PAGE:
Sunday, 1 April 2012

filling the empty chair

Several techniques are used in Gestalt therapy to help patients understand how their actions and behaviours affect those around them. One such approach is known as the Empty Chair Technique. In this procedure, a patient addresses an empty chair in front of them, imagining that another person is sitting in it. They may also be asked to move between two chairs, acting out two sides of a discussion between themselves and the significant other in order to reach an understanding regarding the issues between them. This kind of exercise can be applied usefully to Tarot therapy. Here are a few ideas to try which approach the relationship between yourself and another person in order to resolve outstanding issues.

Firstly, use the empty chair technique to hold a discussion with someone you're in conflict with. Afterwards, write down your feelings and observations. Did you accurately put across your emotions? Did you reach a consensus? Do you think you could now go on to hold the discussion for real? Now open up your Tarot deck and draw cards to place on the empty chair. Don't turn them face up yet, just leave them there while you draw cards for yourself and consider how their meanings might tie in with your position and perspective. Then, when you've interpreted your cards, turn over the cards that have been drawn to represent the other person and see if the results help you to glean any further understanding or a different way of looking at things.

Next, ask the absent person in the empty chair some questions and draw cards to represent the possible answers. What kind of emotional reaction do the cards generate?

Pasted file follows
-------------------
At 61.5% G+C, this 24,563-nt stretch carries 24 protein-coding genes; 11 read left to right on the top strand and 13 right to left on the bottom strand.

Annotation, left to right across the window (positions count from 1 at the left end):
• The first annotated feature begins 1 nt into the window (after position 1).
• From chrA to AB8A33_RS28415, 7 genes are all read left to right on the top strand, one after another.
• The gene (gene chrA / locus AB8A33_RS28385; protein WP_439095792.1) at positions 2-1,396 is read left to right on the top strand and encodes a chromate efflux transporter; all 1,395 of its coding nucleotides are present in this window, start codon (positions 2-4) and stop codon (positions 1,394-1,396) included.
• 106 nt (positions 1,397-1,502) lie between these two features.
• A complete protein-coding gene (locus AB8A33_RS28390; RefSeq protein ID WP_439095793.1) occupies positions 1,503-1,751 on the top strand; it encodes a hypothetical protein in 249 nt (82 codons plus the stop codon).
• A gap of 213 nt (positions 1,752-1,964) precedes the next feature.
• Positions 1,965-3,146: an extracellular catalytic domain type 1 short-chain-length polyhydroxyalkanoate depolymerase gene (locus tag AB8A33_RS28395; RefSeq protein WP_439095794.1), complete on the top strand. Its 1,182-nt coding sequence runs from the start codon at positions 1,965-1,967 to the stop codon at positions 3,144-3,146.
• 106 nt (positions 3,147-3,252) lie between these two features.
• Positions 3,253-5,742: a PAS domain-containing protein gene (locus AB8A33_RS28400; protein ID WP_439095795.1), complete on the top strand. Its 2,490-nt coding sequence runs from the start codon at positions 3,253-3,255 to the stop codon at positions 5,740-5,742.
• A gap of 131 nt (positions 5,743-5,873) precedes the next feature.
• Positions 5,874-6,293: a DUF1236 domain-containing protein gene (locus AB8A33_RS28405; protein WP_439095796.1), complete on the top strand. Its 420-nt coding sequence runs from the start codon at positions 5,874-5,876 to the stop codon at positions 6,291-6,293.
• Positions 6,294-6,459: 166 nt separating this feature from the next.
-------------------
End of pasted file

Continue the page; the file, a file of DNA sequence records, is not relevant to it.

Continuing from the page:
Reading on behalf of an absent party is obviously not helpful if the cards are used to pass judgement, but it can be of use when trying to determine how best to move forward. If you're angry with the other person, try to use card draws to generate empathy and understanding. For example, if the other person is failing to respond to your communications or has expressed anger towards you, draw cards to help you see the deeper reasons for their feelings or behaviours. Can you see your way towards empathising with their position? What could you have done differently in order to prevent bad feeling?

Ask the cards how the absent party views the conflict, as well as how they view the background of the relationship between you both and the good and bad elements of it. Remember, the cards will never fill in all the blanks and the only way to gain clarity regarding what another person thinks is to ask. However, Tarot is hugely helpful if your thinking has become narrow or you're unable to see how a breakdown in communication could have happened. When we open up a painful or tense discussion with someone in the heat of the moment, we risk being misinterpreted or saying things we don't actually mean. Using the Empty Chair Technique in conjunction with the messages Tarot offers could be a great way of thinking before acting.